8 amazing books I’d love every child to read.

As an English teacher you get very used to answering the question, ‘what’s your favourite book?’ I’ve always struggled to come up with a consistent or definitive answer.

Predictably, I don’t have favourites.

Not when it comes to chocolate bars, holidays, students. I’m just too indecisive and heavily influenced by my mood.

However, when it comes to children’s books, I do have a few.

These books feel like putting on that terribly old jumper that should’ve been recycled ages ago but holds to many memories to part with. They harbour so many amazing morals and life lessons that just can’t be replaced.

This is not an exclusive list and it was incredibly hard narrowing it down to just 8.


  1. We’re Going on a Bear Hunt by Michael Rosen

Suitable for readers age 6+
Suitable for listeners 2+ (although I think the sooner the better)

There shouldn’t be a child alive that can’t recite the chant-like rhyme in this book. It’s repetitive which is fantastic for early readers. Full of fun phonics that peek your child’s interest. And has an ending that none of you will see coming.

  1. I Want My Hat Back by Jon Klassen

Suitable for readers age 3+
Suitable for listeners age 2+

It was hard to choose just one of Klassen’s books as the simple story and bold illustrations make it excellent for early readers. This is a sweet and funny story of a bear who’s being duped by other creatures on a search for his hat. I genuinely giggle every time I read this. And my students love it too.

  1. The BFG by Roald Dahl

Listening age: 6+
Reading age: 8+

One of my favourites of Dahls, this story is truly heart-warming and magical. Children and adults alike will fall in love with the BFG because he lives up to his name in every sense. The plot and characters perfectly fuel vivid imaginations but also teach children about compassion, kindness and bravery.

  1. Winnie-the-Pooh by A.A. Milne

Listening age: 6+
Reading age: 8+

The oldest of my choices (the stories are over 90 years old!) doesn’t make this delightful little bear any more special. These stories have so much on offer for children. The characters are simple but impactful and show the importance of friendship, enjoying the little things and loving yourself just the way you are.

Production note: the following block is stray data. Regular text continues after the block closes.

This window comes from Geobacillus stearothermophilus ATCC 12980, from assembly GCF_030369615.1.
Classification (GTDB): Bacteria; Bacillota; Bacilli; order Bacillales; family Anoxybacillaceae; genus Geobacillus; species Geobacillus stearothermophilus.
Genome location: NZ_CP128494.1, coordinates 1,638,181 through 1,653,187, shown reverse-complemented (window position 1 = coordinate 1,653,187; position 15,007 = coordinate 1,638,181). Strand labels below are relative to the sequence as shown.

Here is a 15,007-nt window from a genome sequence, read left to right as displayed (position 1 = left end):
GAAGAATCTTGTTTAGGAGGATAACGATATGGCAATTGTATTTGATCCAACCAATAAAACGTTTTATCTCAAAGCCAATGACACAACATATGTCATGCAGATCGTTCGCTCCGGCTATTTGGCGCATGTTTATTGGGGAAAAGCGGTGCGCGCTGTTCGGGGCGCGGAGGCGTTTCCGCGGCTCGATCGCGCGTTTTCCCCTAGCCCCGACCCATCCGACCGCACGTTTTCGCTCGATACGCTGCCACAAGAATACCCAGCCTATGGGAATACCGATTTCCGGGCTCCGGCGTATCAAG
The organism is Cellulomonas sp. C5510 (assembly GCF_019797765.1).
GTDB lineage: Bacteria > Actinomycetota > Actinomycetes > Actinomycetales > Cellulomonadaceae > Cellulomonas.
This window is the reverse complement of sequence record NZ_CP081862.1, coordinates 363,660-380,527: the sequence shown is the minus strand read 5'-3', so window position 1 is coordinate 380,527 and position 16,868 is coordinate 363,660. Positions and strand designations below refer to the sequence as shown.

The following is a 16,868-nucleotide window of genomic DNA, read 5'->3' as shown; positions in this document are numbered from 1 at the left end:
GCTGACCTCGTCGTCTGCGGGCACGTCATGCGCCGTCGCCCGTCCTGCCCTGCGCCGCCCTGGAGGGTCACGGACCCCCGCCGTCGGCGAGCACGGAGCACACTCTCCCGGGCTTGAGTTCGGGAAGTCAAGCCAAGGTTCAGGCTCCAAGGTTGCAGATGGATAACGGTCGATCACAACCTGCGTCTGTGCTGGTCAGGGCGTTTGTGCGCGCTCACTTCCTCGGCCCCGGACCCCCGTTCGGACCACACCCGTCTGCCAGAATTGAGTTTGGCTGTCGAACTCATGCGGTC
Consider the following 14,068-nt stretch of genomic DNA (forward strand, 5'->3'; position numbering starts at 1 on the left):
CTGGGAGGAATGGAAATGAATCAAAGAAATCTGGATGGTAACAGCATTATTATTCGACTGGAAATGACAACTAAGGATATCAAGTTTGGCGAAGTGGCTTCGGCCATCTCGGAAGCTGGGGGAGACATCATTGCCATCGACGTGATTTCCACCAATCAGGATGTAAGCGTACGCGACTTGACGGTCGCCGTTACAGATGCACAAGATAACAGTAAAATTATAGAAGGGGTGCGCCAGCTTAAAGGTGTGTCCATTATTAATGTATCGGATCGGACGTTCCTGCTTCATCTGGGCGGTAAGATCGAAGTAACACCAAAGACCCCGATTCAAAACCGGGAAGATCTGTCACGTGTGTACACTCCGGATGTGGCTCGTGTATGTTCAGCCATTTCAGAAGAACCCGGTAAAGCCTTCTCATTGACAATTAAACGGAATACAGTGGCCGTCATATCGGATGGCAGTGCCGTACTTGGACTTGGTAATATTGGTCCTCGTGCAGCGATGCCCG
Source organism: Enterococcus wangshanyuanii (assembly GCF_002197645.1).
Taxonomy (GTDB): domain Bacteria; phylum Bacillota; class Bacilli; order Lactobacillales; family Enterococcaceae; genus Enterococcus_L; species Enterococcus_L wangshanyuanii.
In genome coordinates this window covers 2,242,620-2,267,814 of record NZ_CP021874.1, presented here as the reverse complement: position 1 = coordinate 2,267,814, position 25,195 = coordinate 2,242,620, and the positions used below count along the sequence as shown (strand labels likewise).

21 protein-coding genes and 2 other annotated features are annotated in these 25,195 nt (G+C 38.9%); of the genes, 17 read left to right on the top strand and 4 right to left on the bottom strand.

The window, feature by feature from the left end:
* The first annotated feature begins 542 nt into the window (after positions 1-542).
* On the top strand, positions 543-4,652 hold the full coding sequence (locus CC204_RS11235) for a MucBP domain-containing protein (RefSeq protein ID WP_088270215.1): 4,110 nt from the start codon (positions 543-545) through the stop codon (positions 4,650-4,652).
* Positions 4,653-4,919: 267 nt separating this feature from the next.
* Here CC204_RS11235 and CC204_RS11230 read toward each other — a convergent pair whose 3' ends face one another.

1. Harry Potter and the Philosopher’s Stone by J.K. Rowling

Listening age: 8+
Reading age: 10+

The Harry Potter series is a testament to friendship and taking pride in not quite fitting in. The wonderful world of Hogwarts will excite every child. I used to teach this to my year 7 students and there wasn’t a single child that wasn’t in love of Hagrid and despised Malfoy. I challenge any parent to read it with their child and not find themselves wanting more.

  1. A Monster Calls by Patrick Ness

Listening age: 10+
Reading age: 10+

Centred around a young boy’s grief over his mother, this book opens children’s minds to so much more than death. The beautiful illustrations make for a truly emotive read. I read this in an afternoon and instantly passed it on to my dad. This is a special book that helps children understand empathy and difficult emotions. Read with caution but definitely one not to miss.

  1. The Curious Incident of the Dog in the Night-time by Mark Haddon

Listening age: 12+
Reading age: 13+

Christopher John Francis Boone is a character unlike any other you’ve encountered. He’s superbly gifted at maths and has trouble understanding social norms and finds himself trying to find out who killed his neighbour’s dog. Although it’s never explicitly mentioned in the novel, Christopher displays behaviours associated with Autism. When I’ve shared this book with my students, they’ve loved the matter-of-fact style of writing (with some swear words thrown in) and it’s taught them a greater understanding of what it’s like inside the mind of a child with an SEN.

  1. The Boy in the Striped Pyjamas by John Boyne

Listening age: 12+
Reading age: 11+

Whilst this is a book set during WWII, it’s not a book about war. It’s an emotional tale of friendship, loyalty and childhood innocence. Both adults and children would love this as it’s told from the point of view of Bruno, a young boy who’s the son of a Nazi. Bruno lives at Auschwitz. He soon makes friends with a boy who lives on the other side of the fence (literally and metaphorically speaking) called Shmuel. Filled with important but harrowing lessons about the holocaust. It’s the truths told through a child’s eyes which makes for an incredible read for both children and adults.

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